Envoys voice worries over Legal Consultant Act

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Envoys voice worries over Legal Consultant Act

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U.S. Ambassador to Korea Mark Lippert, right, meets with Rep. Lee Sang-min, left, the chairman of the Legislation and Judiciary Committee, on Monday to deliver a joint statement calling for a revision to the Foreign Legal Consultant Act, which is currently pending in the National Assembly. [NEWSIS]

A joint statement issued by a group of four ambassadors to Korea on behalf of foreign legal consultant offices was delivered Monday to the National Assembly’s judiciary committee. The statement is in protest of a bill that deals with the opening of Korea’s legal services market.

U.S. Ambassador to Korea Mark Lippert met personally with Rep. Lee Sang-min, the chairman of the Legislation and Judiciary Committee, to convey the statement, which called for the need for a revision to the Foreign Legal Consultant Act pending in the National Assembly.

The statement - which also included the signatures of the top envoys from the European Union, the United Kingdom and Australia - warned that the bill, which regulates the opening of the Korean legal market to law firms based in the European Union and the United States, goes against the free trade agreements between those countries and Korea.

The four ambassadors pointed to a clause banning foreign law firms from owning a stake greater than 49 percent in a joint venture as unfair, arguing that the rule would excessively protect Korean law firms.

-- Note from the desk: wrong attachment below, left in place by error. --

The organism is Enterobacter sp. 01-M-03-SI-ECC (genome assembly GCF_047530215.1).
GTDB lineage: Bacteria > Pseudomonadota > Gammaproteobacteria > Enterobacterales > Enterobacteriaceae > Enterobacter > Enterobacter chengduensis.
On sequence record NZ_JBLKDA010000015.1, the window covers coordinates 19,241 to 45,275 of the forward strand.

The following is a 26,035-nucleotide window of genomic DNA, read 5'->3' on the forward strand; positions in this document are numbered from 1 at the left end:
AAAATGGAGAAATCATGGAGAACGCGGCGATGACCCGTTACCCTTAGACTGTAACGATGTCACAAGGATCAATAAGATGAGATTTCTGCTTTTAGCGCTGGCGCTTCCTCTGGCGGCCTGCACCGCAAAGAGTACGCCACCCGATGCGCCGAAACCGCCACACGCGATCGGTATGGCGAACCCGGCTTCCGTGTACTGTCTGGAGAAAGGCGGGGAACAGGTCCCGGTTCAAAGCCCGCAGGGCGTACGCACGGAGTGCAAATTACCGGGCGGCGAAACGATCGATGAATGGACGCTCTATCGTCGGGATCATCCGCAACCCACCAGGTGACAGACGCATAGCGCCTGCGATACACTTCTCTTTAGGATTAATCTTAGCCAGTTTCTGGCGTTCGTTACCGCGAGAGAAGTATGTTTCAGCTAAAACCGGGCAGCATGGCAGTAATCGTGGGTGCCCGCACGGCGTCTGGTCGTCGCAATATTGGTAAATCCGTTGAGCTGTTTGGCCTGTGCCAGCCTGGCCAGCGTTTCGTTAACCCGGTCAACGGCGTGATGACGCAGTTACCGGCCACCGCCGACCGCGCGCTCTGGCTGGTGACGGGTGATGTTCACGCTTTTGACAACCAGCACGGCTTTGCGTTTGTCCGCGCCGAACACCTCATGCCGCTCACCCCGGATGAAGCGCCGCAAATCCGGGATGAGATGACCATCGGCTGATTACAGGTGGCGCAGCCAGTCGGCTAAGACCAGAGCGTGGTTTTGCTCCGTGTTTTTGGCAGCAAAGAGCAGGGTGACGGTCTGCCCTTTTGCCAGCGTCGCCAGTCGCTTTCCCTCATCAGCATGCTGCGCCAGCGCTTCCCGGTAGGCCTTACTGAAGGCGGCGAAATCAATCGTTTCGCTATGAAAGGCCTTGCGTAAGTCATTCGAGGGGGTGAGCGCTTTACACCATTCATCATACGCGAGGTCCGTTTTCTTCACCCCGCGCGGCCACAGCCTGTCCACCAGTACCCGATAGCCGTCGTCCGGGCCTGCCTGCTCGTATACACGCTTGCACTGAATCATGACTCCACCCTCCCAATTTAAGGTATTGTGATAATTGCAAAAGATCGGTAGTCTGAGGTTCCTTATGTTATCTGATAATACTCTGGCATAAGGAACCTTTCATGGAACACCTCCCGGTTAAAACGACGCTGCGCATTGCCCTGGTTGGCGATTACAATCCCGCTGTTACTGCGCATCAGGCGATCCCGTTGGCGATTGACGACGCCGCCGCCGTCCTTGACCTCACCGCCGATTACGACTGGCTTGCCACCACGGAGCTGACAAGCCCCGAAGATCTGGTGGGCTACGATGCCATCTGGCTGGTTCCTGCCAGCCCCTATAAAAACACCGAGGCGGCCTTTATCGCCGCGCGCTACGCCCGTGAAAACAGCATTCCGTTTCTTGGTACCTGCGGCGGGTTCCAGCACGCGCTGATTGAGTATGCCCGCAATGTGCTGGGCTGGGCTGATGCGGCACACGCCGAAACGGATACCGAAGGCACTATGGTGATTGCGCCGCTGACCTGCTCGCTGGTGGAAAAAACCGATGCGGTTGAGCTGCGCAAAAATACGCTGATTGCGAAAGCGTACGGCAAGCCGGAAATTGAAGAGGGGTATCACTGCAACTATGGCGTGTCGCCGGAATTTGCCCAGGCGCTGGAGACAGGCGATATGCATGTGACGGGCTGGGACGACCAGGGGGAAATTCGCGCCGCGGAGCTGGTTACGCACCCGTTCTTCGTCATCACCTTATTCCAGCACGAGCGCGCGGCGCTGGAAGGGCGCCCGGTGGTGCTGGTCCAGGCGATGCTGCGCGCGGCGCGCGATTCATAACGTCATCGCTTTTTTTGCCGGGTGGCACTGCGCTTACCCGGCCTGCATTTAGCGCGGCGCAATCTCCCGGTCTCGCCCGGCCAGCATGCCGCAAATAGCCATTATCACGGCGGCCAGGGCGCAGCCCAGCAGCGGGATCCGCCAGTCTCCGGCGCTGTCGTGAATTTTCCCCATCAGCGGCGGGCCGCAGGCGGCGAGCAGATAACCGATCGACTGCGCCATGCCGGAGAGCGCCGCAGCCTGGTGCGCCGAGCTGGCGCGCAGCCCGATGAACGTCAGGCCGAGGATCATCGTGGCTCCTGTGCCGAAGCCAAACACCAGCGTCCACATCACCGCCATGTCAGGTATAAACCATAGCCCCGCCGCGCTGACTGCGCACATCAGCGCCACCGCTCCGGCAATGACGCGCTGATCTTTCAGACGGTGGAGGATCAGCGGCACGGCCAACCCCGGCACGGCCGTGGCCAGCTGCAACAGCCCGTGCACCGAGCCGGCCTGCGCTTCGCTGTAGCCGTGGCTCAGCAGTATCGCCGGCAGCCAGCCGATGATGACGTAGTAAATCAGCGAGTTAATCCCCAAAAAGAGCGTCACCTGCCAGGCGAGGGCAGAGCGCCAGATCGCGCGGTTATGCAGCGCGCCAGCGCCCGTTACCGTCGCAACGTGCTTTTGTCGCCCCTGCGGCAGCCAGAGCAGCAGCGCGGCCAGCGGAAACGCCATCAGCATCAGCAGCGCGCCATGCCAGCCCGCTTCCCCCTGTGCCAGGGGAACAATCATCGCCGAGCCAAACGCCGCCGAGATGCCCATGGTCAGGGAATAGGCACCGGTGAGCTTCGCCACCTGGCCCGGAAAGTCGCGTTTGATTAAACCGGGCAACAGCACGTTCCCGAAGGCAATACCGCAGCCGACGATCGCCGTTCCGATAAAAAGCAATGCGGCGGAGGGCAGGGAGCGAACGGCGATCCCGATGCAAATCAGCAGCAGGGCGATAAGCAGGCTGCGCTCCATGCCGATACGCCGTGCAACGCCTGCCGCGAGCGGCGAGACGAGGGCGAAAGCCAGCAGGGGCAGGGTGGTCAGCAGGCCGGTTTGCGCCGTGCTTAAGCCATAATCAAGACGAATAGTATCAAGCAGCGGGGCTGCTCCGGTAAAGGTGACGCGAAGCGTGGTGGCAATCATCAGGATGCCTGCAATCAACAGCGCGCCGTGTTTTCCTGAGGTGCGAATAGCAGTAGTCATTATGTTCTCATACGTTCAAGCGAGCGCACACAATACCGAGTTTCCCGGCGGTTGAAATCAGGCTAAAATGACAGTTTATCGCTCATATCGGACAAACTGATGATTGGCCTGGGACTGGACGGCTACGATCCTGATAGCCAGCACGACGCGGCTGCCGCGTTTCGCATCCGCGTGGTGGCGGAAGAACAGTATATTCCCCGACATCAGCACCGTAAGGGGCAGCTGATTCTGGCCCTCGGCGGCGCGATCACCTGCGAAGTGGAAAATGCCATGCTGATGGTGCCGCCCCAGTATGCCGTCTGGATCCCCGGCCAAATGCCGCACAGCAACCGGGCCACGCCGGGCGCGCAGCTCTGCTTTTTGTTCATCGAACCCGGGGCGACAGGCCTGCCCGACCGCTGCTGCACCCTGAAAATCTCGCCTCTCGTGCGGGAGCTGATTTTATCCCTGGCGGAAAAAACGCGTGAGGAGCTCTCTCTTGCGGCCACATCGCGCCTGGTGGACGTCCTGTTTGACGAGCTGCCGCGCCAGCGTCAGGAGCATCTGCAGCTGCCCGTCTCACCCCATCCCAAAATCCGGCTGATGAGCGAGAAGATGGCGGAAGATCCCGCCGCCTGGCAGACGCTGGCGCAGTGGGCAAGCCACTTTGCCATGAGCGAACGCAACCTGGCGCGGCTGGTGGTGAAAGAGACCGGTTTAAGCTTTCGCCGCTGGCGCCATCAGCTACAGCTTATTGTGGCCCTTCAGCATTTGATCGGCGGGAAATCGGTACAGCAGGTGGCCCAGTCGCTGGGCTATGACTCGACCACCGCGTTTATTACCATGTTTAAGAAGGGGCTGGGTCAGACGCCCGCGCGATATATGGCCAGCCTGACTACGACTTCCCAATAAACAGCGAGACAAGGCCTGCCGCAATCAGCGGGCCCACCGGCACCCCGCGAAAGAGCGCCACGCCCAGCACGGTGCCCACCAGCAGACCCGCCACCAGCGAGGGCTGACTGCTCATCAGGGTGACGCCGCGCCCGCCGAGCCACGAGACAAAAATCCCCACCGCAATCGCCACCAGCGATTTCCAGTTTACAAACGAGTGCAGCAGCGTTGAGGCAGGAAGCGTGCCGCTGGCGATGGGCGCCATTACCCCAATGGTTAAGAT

They also urged lawmakers to ease or abolish a qualification requirement for foreign law firms. Under this bill, a foreign law firm hoping to launch a joint venture with a Korean law firm is required to have more than three years’ experience in the local legal industry.

The statement called on the National Assembly “to adopt a bill opening Korea’s legal services market more completely.”

There is “no problem,” Lee said, so long as the bill is passed by May, enabling plenty of time for further deliberation. He added that he had requested that the Ministry of Justice take into consideration diplomatic concerns.

A bill to open Korea’s legal services market to law firms based in the European Union and the United States was put on hold on Jan. 7, ahead of the final vote by the Legislation and Judiciary Committee, due to strong backlash from the four diplomats.

From March 2016, a free trade agreement with the European Union will allow foreign law firms to form joint ventures with Korean partners and hire Korean lawyers, the last of three transitional stages that began when the FTA went into effect in 2011. The bill, which has to be passed at the plenary session by June, according to the Korea-EU FTA, will fully liberalize the Korean legal market to European law firms in July and to American firms in March 2017.

BY SARAH KIM [kim.sarah@joongang.co.kr]
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